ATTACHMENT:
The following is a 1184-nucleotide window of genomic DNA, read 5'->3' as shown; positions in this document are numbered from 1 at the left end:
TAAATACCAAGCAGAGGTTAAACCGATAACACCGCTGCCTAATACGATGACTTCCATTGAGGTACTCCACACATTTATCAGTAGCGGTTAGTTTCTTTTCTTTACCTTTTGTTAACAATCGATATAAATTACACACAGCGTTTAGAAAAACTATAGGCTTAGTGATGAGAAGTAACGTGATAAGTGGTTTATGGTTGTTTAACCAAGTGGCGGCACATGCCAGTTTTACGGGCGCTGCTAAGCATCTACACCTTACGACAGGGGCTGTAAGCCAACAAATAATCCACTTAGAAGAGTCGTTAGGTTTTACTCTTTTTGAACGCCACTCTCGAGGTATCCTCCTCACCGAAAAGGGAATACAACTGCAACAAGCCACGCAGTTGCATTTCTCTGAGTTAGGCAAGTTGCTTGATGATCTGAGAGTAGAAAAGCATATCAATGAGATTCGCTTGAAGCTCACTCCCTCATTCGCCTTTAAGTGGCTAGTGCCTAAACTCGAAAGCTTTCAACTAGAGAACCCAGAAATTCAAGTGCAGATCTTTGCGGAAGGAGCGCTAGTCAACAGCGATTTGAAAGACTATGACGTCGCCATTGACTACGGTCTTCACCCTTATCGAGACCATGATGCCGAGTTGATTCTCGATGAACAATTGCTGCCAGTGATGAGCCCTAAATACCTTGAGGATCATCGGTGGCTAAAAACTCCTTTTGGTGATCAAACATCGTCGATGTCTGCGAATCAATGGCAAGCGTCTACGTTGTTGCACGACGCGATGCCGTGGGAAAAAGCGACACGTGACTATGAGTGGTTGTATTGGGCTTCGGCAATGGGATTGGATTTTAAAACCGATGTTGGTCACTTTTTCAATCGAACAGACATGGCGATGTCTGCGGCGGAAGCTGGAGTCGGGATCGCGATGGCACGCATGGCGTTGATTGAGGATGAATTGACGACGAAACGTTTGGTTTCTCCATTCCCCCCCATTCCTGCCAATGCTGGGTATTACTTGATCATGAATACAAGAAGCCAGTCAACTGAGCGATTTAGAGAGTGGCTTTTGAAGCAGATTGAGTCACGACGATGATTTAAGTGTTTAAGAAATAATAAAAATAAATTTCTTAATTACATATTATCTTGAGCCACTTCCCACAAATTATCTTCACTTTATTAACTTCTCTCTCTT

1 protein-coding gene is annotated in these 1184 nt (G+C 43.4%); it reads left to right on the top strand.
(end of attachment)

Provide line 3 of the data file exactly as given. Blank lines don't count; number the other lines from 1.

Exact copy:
1 protein-coding gene is annotated in these 1184 nt (G+C 43.4%); it reads left to right on the top strand.